Some people have a headache more days than not, this can be debilitating and can affect your quality of life. The definition of a chronic daily headache is when you have a headache at least 15 days each month, for at least three months, and the pain is not as a result of another condition.
There are three main types of chronic daily headaches:
- Migraines - Generally one sided of the head (can be both in children and adolescence) and can involve sensitivity to light and sound, and can be accompanied by vomiting or nausea. Can last up to 72 hours.
- Tension Headache - Chronic tension headaches can last 30 minutes to 7 days, this affects both sides of the head. Nausea or sensitivity to light and sound does not always occur.
- Cluster Headache – Unilateral severe pain clustered around one eye or temple can involve eye redness, tear production, nasal stuffiness &/or drooping eyelid. Can last up to 15 minutes to 3 hours
There are many effective treatments available to treat and prevent migraines. Ensure you get your condition diagnosed by your doctor and follow their advice about treatment options. You can also talk to your community pharmacist about managing your lifestyle to lessen the effects of these conditions.
The cause of chronic daily headaches is unknown in many cases, but for some people can be:
- Hormonal changes
- Bright lights
- Strong odours
- Certain medicines
- Changes in weather or altitude
- Lack of/too much of sleep
- Dietary factors
- Poor posture
- Loud noise
- Bright lights
- Overuse of pain medication - Taking prescription pain medicines, or even over-the-counter analgesics (paracetamol or ibuprofen) several days each week, may cause what is known as a rebound effect
- Lack of Sleep
- Consuming the wrong food/drink or too much/little
- Sinus pain from an infection/cold or flu
- Caffeine overuse or sudden withdrawal of caffeine
- Jaw tension and teeth grinding
- Eye strain
Over the counter pain relieving medications usually can provide relief:
- Sumatriptan (Available Over The Counter)
Also try measures such as:
- If you have a migraine – Rest in a quiet, dark room and avoid movement/activity and maintain fluid intake
- Cold packs on the forehead or back of skill
- Heat packs on the neck or shoulders
- Physical therapy i.e. massage, stretching, postural correction, etc.
- Regular exercise, physiotherapy and relaxation training
- Stress management
- Cognitive behavioural therapy (CBT)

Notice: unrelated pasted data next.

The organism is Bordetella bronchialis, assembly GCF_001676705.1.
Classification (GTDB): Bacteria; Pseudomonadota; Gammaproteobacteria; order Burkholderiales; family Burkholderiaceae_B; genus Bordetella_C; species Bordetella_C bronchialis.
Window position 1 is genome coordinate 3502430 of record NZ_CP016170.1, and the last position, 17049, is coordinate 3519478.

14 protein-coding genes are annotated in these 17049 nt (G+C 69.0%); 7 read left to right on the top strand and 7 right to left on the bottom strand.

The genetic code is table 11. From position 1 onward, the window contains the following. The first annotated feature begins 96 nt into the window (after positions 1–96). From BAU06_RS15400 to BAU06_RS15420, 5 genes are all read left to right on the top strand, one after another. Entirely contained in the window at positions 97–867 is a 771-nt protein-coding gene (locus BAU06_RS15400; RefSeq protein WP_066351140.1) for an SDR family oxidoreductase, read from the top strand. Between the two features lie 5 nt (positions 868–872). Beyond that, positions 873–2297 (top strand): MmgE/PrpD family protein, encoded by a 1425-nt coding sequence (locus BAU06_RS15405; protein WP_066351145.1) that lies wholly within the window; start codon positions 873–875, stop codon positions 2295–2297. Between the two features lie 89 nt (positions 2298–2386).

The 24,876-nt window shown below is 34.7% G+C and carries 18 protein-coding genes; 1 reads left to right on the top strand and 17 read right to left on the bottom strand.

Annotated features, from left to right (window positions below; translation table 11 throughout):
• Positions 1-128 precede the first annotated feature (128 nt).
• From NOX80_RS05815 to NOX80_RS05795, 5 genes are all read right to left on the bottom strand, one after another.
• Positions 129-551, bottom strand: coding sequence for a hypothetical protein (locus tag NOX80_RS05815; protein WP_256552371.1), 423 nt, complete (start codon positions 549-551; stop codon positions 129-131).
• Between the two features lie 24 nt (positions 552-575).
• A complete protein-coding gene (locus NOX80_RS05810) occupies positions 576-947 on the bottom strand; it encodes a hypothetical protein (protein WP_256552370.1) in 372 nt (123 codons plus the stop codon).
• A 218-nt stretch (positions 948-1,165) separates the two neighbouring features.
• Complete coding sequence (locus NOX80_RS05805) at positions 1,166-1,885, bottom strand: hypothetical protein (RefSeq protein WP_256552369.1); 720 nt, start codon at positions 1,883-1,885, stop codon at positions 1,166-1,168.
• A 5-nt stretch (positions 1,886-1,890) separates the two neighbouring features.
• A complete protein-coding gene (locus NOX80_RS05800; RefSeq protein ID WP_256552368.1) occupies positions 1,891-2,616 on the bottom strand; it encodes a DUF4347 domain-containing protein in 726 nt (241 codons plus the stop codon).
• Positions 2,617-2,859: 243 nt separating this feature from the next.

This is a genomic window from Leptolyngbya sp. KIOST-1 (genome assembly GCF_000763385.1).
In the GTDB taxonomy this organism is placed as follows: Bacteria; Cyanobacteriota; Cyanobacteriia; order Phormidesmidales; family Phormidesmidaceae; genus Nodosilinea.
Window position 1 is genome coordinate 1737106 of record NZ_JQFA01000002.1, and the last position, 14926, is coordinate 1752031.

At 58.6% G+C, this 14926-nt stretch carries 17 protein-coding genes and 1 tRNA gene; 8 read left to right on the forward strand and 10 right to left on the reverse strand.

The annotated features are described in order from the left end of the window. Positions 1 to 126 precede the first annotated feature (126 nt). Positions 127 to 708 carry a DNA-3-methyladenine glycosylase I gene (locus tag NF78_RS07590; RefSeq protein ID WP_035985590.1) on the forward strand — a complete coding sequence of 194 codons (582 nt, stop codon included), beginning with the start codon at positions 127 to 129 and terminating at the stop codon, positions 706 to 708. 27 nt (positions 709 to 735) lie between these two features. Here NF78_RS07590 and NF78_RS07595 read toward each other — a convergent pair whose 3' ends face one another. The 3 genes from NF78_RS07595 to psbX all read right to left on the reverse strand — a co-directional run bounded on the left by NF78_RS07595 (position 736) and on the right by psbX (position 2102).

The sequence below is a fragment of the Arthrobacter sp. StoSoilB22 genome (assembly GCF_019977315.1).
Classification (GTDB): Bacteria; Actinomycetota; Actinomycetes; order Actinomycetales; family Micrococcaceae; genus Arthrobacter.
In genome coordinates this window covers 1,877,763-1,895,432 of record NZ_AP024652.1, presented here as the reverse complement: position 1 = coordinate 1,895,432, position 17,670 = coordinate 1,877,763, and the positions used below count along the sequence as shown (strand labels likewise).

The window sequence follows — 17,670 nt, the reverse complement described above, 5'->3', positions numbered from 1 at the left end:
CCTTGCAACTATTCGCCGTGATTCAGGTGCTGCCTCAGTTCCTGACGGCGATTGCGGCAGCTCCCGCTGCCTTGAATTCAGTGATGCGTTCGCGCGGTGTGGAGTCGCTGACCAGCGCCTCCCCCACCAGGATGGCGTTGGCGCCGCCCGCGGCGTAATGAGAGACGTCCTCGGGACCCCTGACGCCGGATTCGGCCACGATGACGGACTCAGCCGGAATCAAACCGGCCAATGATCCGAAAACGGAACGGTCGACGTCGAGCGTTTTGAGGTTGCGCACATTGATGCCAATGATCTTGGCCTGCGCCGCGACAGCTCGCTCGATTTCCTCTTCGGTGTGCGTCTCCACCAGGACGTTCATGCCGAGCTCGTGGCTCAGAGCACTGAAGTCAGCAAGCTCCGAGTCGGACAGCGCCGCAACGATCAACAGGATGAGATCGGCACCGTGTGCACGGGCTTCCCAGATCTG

If the above hasn’t helped then your pharmacist will be able to advise you on the next step to take to resolve your symptoms.
Chronic Daily Headaches
Most of us get headaches from time to time, but some people have a headache more days than not, and may be suffering from a chronic daily headache. The definition of a chronic daily headache is when you have a headache at least 15 days each month, for at least three months, and the pain is not as a result of another condition.
There are three main types of chronic daily headaches: chronic migraine, chronic tension headache and new daily persistent headache. The differences between the types is that the migraine type of pain is generally on one side of the head and usually involves sensitivity to light and sound, and is usually accompanied by vomiting or nausea. Chronic tension headaches usually only last a few hours, the pain affects both sides of the head and nausea or sensitivity to light and sound does not always occur. New daily persistent headaches continue as a constant pain on both sides of the head from the moment they start, with similar symptoms to the tension headache.
All of these types of head pain affect the sufferer from carrying out their normal activities, preventing them from working to their full potential. They are regarded as disabling because they produce such a poor effect on the quality of life.
The cause of chronic daily headaches is unknown in many cases, but for some people it is the result of overusing pain medications. Taking prescription pain medicines, or even over-the-counter analgesics, such as paracetamol or ibuprofen several days each week, may cause what is known as a rebound effect. This happens when a treatment starts to cause the problem it is being used to treat. Other sufferers of this condition have also reported difficulty sleeping, anxiety, depression, as well as caffeine overuse or sudden withdrawal of caffeine containing drinks.
Treatment for chronic daily headaches depends on the type of headache. Ideally, you need to remove the cause of the problem, if possible and if it has been identified. The first step is generally withdrawing all pain relieving medicines and any likely substances that may be causing the head pain, such as coffee. Treating underlying conditions, such as anxiety, may help to prevent the condition occurring, so antidepressants are often the first treatments used as they have a dual effect. Low doses of migraine-preventing medicines, such as beta blockers, may also be helpful as preventers of these headaches, and if these are not successful then specialist intervention is required for more complex medication to prevent and relive this condition.
If you or your family are affected by chronic or persistent headaches, then talk to your pharmacist. Your pharmacist will be able to talk to you about what you may have used to treat the pain, what the possible causes might be, and refer you on for further diagnosis and treatment if required.
Chronic daily headaches limit the quality of life for all who suffer from them and they are distressing for all to see. Don’t rely on self-diagnosis and treatment for common pain problems - consult your community pharmacist. They are trained and able to help you with both treatments and advice.